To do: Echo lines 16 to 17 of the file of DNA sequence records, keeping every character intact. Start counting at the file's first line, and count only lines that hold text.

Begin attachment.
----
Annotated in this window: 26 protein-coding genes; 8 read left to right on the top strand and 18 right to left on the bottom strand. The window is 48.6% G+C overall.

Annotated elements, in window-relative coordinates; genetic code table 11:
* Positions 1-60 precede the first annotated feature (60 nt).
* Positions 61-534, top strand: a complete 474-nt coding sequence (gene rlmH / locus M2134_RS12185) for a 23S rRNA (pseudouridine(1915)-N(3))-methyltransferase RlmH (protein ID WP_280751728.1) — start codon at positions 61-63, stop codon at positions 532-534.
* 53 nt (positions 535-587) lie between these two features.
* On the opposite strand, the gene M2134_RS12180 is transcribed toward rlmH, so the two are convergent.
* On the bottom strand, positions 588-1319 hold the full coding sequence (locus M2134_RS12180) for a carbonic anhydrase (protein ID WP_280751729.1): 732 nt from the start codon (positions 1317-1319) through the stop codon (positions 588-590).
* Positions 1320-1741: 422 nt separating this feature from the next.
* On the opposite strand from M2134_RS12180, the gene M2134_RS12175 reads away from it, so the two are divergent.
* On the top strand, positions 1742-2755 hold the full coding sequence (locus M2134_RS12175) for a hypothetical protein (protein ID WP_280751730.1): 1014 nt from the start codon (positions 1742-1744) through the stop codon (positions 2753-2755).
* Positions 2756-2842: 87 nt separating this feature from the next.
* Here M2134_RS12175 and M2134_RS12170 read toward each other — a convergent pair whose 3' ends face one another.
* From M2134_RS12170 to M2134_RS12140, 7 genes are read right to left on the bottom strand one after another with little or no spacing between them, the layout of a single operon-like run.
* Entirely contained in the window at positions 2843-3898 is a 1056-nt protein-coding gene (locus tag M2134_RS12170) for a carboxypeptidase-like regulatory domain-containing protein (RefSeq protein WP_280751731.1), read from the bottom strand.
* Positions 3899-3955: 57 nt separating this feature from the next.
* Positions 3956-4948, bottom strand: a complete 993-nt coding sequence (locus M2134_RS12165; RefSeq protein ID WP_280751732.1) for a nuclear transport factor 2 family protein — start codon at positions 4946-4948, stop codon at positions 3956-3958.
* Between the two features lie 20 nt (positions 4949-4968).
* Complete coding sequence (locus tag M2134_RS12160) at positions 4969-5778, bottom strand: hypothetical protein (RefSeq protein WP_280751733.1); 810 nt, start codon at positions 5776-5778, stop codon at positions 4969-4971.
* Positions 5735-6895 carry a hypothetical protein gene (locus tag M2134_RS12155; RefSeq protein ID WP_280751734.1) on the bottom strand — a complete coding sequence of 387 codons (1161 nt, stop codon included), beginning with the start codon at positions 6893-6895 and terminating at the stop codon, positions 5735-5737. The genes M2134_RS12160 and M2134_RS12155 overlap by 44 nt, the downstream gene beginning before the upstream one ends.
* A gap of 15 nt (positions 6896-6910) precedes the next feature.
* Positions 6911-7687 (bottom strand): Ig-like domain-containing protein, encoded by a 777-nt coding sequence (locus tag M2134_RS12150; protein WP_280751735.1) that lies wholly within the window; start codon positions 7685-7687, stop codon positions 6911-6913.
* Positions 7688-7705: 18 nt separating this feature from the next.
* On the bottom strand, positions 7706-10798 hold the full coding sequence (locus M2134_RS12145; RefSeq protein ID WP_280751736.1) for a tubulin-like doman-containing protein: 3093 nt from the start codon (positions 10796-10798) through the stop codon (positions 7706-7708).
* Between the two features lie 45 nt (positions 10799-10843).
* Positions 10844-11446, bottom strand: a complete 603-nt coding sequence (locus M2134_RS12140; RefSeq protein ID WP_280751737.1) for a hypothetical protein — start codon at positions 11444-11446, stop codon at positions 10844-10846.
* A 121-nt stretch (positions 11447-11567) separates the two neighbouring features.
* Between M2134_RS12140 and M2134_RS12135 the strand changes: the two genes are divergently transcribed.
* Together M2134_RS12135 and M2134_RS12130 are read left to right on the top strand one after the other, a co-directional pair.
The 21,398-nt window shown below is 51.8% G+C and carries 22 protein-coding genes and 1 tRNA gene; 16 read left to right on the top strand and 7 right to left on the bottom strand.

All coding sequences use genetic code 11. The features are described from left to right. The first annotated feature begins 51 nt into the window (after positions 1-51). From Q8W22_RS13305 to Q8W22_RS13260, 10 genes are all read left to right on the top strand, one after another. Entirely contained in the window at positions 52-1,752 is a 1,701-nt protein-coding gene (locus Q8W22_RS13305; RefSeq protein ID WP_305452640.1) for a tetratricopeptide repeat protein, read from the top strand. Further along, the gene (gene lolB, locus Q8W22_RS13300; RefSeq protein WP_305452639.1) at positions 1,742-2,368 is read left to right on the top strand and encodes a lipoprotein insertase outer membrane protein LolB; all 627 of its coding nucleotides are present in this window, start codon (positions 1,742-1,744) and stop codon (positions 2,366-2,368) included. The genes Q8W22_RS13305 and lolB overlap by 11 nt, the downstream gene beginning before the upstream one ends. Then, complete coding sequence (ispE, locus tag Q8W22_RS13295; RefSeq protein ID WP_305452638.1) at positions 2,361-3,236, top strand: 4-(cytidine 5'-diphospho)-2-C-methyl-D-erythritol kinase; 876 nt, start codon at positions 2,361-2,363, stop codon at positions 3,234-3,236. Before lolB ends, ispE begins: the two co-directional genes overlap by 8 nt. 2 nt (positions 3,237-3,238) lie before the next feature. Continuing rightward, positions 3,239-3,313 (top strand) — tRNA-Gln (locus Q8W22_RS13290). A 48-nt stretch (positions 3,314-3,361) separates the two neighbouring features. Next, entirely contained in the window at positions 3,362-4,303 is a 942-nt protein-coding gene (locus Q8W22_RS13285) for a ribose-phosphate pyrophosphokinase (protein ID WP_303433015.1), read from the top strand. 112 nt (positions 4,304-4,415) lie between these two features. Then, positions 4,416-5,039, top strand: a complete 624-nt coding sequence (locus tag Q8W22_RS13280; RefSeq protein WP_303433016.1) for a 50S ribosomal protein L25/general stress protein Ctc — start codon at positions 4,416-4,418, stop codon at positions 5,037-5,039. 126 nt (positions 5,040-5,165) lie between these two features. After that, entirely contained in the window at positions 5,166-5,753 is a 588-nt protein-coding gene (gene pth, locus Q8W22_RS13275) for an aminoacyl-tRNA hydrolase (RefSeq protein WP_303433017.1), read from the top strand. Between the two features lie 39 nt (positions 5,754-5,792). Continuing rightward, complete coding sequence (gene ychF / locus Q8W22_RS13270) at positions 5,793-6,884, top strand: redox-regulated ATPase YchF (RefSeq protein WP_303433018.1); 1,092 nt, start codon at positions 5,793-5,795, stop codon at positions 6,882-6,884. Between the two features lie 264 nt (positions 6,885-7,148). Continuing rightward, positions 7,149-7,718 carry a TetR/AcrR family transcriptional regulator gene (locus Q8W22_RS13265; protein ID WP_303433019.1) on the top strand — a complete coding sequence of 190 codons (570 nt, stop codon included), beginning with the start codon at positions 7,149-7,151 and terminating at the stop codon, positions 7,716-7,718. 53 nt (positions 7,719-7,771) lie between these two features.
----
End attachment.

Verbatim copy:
* Positions 3956-4948, bottom strand: a complete 993-nt coding sequence (locus M2134_RS12165; RefSeq protein ID WP_280751732.1) for a nuclear transport factor 2 family protein — start codon at positions 4946-4948, stop codon at positions 3956-3958.
* Between the two features lie 20 nt (positions 4949-4968).